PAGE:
Francis moved forward with a step he had resisted for years; he would confine his brother. He ordered a strait jacket to Gilmerton and hired a nurse trained to care for the insane. Francis had begun to bolt his door from the inside when he visited his brother because he was afraid of what he might do. Yet, he still tried to integrate his brother into conventional family life. On April 14, 1795, he arrived at Gilmerton and hosted a dinner with Gordon and several guests. The night before, Gordon had been found wandering through the woods. Then he barricaded himself in his room, only emerging in the evening to beg for laudanum. But he came downstairs for dinner, where brandy and gin flowed freely. The party did not disperse until three in the morning. Not long after Gordon retired, he stumbled downstairs with two loaded pistols hidden in his clothes. He turned to go back to his room, but Francis followed. Gordon doubled back and shot his brother on the stairs.
Francis died a slow and painful death over the next two days. Doctors pried the bullet, inches from his spine, while he was still alive. They could not save him. Francis did not blame his brother. He asked that no one call the authorities. For two weeks, the family waited at Gilmerton, unsure how to move forward. But then Gordon was arrested and imprisoned in Edinburgh.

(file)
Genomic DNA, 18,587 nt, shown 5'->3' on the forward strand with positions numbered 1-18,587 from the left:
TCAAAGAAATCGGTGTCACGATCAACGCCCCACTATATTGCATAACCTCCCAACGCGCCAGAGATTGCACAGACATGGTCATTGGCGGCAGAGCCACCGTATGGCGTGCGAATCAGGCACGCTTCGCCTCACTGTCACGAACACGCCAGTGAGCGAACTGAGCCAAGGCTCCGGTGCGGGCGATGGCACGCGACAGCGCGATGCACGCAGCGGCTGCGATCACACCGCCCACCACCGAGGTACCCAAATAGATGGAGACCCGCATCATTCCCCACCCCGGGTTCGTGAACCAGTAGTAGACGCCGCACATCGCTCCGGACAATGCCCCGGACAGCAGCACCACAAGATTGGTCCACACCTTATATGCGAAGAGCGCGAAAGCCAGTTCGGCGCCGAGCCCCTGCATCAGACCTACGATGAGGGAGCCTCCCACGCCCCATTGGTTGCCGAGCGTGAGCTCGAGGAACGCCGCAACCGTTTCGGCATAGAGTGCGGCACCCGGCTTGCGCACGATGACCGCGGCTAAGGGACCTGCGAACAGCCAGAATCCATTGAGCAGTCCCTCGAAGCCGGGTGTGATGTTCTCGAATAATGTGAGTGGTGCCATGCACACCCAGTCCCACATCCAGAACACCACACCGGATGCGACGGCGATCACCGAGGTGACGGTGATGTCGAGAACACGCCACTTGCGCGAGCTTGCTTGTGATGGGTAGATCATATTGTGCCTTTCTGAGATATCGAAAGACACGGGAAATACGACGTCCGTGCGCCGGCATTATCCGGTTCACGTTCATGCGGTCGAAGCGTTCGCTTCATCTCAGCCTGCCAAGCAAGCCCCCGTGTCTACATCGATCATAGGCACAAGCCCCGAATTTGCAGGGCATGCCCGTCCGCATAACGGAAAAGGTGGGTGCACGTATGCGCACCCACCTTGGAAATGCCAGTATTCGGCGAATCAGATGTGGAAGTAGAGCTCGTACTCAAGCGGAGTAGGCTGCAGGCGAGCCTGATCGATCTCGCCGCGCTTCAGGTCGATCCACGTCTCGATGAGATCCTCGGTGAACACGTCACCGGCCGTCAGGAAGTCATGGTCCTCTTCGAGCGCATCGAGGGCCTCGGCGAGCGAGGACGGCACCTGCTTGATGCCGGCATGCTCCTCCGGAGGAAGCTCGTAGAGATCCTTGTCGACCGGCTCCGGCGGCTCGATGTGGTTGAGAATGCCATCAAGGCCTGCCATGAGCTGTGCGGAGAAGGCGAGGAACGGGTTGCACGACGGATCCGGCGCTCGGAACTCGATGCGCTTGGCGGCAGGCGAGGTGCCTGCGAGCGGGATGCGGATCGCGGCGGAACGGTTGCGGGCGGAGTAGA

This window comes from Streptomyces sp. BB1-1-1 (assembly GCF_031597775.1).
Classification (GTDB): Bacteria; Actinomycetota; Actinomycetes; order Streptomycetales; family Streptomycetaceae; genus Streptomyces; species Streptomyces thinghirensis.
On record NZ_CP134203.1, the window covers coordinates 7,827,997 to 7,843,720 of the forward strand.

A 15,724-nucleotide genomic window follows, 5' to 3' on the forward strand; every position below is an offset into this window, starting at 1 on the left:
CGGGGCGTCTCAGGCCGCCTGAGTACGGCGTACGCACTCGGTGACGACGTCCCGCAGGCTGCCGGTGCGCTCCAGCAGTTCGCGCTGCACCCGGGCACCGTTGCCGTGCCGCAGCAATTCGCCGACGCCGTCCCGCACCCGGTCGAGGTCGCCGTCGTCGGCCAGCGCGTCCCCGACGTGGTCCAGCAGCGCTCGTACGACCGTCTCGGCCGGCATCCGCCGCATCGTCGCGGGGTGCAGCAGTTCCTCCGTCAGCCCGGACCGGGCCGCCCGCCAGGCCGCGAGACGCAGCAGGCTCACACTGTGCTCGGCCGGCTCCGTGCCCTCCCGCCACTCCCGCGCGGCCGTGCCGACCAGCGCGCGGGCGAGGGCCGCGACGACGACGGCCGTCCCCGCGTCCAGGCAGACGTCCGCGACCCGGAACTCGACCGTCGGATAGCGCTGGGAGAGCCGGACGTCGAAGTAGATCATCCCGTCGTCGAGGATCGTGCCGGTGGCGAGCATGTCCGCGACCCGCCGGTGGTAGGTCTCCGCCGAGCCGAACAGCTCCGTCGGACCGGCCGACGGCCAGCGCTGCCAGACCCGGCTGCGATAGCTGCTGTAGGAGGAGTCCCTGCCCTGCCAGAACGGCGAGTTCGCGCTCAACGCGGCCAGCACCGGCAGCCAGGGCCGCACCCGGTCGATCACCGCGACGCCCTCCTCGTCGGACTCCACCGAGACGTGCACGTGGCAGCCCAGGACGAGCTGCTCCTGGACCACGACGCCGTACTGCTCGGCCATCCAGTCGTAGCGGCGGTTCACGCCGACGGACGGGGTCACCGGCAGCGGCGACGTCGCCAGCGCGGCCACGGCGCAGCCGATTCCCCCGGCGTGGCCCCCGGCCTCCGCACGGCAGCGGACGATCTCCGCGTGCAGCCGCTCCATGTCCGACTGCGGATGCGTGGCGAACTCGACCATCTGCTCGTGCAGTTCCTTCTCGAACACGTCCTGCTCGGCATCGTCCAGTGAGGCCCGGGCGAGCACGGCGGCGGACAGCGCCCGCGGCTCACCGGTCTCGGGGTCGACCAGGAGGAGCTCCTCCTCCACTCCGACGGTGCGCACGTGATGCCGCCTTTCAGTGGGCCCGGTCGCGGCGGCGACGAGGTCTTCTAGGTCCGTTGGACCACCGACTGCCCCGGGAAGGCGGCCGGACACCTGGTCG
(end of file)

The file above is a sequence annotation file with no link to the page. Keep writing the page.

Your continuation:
David Hume, the nephew of the famed philosopher, defended Gordon. Gordon could not remember shooting his brother, but when he discovered what he had done, he was horrified. He wanted no defense. Yet, some of the leading legal and medical men in Scotland helped him. In an early instance of the insanity defense, Hume argued that Gordon could not be held responsible for his brother’s murder. “His heart and purpose have not been in the deed, but his hand only — that it was not the work of malice and design, (without which there is no murder,) but of pure fatality and misfortune, which he could not avoid, and for which he is not the object of punishment, but of sympathy and commiseration,” he told the jury. Although several medical witnesses did not consider Gordon insane, his family and friends testified to his mental decline. The jury ruled that he was guilty, but that he was insane and thus did not deserve to be punished.
In one of the most unusual judgments in British legal history, the state passed Kinloch into the care of Dr. William Farquharson. Six years had passed since Dr. Farquharson had cared for Gordon after his first suicide attempt, but he pitied him ever since. After the murder, he visited Gordon in prison every day. He cared for Gordon until 1800 when he died. In 1800, the title of baronet passed to Gordon’s younger brother and life returned to some normalcy at Gilmerton.